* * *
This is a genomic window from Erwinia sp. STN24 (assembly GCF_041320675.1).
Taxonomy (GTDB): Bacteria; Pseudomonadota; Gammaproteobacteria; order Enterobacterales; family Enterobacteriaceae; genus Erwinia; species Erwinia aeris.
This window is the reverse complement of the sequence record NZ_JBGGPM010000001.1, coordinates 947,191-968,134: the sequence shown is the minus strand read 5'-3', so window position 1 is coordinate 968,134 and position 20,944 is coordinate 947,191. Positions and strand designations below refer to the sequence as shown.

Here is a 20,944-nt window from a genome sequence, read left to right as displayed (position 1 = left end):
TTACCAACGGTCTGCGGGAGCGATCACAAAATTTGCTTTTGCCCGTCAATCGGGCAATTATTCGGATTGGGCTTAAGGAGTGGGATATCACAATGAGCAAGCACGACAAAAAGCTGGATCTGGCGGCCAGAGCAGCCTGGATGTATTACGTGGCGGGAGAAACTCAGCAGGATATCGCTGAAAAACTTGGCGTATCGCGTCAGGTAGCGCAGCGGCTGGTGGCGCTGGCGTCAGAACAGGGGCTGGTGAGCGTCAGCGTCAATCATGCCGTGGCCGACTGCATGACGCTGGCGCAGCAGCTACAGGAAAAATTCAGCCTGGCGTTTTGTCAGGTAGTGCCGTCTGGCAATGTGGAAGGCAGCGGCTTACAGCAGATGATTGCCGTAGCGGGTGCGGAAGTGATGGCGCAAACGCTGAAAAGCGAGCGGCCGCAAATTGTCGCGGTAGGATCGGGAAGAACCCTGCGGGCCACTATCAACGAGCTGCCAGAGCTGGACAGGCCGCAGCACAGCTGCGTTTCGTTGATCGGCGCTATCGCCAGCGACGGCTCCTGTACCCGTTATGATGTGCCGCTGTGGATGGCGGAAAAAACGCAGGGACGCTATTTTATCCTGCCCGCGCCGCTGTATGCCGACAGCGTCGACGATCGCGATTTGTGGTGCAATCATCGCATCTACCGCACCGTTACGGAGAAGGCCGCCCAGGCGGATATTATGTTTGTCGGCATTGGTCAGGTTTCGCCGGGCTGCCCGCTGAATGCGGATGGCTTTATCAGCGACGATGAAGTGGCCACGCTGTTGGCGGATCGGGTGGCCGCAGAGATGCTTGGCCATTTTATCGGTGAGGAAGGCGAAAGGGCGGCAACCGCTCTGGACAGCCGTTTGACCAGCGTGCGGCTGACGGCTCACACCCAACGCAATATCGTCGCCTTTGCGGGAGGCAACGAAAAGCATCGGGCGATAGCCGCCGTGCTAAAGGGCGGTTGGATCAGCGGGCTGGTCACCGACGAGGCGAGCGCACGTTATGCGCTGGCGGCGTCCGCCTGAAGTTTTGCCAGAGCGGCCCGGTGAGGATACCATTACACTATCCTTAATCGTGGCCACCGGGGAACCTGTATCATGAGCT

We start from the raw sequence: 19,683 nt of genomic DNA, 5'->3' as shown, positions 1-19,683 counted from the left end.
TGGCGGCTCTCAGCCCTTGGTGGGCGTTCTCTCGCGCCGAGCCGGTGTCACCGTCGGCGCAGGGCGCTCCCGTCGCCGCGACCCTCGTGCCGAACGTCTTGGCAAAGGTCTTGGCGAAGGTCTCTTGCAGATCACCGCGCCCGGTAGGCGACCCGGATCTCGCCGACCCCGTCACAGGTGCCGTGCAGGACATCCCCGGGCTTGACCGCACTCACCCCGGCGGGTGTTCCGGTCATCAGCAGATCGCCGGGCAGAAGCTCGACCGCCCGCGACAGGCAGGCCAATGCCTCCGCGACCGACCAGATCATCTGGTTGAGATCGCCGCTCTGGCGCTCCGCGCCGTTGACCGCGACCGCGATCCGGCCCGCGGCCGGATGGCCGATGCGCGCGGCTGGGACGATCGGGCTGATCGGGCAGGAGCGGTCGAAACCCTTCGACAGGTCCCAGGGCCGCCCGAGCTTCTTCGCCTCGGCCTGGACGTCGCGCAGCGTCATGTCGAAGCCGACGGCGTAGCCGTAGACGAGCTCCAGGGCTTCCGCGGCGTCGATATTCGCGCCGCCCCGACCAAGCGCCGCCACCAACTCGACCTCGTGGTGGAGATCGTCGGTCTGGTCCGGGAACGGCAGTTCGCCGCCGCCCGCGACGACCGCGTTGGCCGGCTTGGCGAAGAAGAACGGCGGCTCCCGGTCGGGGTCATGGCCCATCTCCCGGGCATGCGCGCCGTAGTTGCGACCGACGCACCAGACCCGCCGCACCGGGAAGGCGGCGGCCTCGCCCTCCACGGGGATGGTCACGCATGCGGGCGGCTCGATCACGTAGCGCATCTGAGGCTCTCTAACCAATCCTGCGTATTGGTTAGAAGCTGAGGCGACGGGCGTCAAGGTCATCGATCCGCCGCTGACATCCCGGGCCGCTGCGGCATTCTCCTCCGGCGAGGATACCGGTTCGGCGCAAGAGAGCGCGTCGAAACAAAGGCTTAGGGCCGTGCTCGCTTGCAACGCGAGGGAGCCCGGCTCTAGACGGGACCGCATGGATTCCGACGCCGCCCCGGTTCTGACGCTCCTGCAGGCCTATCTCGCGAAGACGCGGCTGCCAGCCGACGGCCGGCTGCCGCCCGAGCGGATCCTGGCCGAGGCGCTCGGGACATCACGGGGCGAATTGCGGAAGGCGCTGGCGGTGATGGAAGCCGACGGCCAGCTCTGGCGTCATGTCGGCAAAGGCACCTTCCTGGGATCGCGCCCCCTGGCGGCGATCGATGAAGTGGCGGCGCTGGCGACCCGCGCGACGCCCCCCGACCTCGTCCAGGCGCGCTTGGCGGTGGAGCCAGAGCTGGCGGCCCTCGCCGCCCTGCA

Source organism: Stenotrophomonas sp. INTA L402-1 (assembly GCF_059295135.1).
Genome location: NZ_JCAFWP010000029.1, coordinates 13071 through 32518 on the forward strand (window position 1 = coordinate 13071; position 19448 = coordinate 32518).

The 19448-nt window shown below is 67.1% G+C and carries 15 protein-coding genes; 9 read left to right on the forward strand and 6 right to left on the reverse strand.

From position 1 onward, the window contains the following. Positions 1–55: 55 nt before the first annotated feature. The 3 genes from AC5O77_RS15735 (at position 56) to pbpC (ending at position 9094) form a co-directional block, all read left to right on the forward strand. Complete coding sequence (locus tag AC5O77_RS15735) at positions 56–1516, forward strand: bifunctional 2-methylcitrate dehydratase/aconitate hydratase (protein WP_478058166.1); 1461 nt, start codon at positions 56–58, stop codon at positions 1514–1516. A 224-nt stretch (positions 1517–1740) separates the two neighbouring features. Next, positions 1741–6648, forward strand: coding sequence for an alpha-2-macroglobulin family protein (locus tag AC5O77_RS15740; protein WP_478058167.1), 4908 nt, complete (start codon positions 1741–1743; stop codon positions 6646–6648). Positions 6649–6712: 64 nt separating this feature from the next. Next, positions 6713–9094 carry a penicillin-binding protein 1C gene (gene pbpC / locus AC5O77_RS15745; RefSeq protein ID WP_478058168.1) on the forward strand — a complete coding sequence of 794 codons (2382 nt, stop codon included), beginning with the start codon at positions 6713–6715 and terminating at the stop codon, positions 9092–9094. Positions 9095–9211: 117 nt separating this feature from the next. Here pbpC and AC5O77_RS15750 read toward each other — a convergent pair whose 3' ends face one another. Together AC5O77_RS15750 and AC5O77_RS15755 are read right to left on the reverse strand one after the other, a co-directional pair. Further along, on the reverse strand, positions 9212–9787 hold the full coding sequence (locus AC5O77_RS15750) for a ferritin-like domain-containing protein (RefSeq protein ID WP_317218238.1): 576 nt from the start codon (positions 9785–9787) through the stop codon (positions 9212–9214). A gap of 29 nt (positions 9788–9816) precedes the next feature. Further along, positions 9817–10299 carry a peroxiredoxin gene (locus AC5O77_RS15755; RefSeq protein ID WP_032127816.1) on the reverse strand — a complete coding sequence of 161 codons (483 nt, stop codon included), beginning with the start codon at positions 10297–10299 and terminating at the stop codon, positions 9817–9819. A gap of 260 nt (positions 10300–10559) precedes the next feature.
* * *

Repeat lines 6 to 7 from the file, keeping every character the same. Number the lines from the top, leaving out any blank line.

We start from the raw sequence: 19,683 nt of genomic DNA, 5'->3' as shown, positions 1-19,683 counted from the left end.
TGGCGGCTCTCAGCCCTTGGTGGGCGTTCTCTCGCGCCGAGCCGGTGTCACCGTCGGCGCAGGGCGCTCCCGTCGCCGCGACCCTCGTGCCGAACGTCTTGGCAAAGGTCTTGGCGAAGGTCTCTTGCAGATCACCGCGCCCGGTAGGCGACCCGGATCTCGCCGACCCCGTCACAGGTGCCGTGCAGGACATCCCCGGGCTTGACCGCACTCACCCCGGCGGGTGTTCCGGTCATCAGCAGATCGCCGGGCAGAAGCTCGACCGCCCGCGACAGGCAGGCCAATGCCTCCGCGACCGACCAGATCATCTGGTTGAGATCGCCGCTCTGGCGCTCCGCGCCGTTGACCGCGACCGCGATCCGGCCCGCGGCCGGATGGCCGATGCGCGCGGCTGGGACGATCGGGCTGATCGGGCAGGAGCGGTCGAAACCCTTCGACAGGTCCCAGGGCCGCCCGAGCTTCTTCGCCTCGGCCTGGACGTCGCGCAGCGTCATGTCGAAGCCGACGGCGTAGCCGTAGACGAGCTCCAGGGCTTCCGCGGCGTCGATATTCGCGCCGCCCCGACCAAGCGCCGCCACCAACTCGACCTCGTGGTGGAGATCGTCGGTCTGGTCCGGGAACGGCAGTTCGCCGCCGCCCGCGACGACCGCGTTGGCCGGCTTGGCGAAGAAGAACGGCGGCTCCCGGTCGGGGTCATGGCCCATCTCCCGGGCATGCGCGCCGTAGTTGCGACCGACGCACCAGACCCGCCGCACCGGGAAGGCGGCGGCCTCGCCCTCCACGGGGATGGTCACGCATGCGGGCGGCTCGATCACGTAGCGCATCTGAGGCTCTCTAACCAATCCTGCGTATTGGTTAGAAGCTGAGGCGACGGGCGTCAAGGTCATCGATCCGCCGCTGACATCCCGGGCCGCTGCGGCATTCTCCTCCGGCGAGGATACCGGTTCGGCGCAAGAGAGCGCGTCGAAACAAAGGCTTAGGGCCGTGCTCGCTTGCAACGCGAGGGAGCCCGGCTCTAGACGGGACCGCATGGATTCCGACGCCGCCCCGGTTCTGACGCTCCTGCAGGCCTATCTCGCGAAGACGCGGCTGCCAGCCGACGGCCGGCTGCCGCCCGAGCGGATCCTGGCCGAGGCGCTCGGGACATCACGGGGCGAATTGCGGAAGGCGCTGGCGGTGATGGAAGCCGACGGCCAGCTCTGGCGTCATGTCGGCAAAGGCACCTTCCTGGGATCGCGCCCCCTGGCGGCGATCGATGAAGTGGCGGCGCTGGCGACCCGCGCGACGCCCCCCGACCTCGTCCAGGCGCGCTTGGCGGTGGAGCCAGAGCTGGCGGCCCTCGCCGCCCTGCA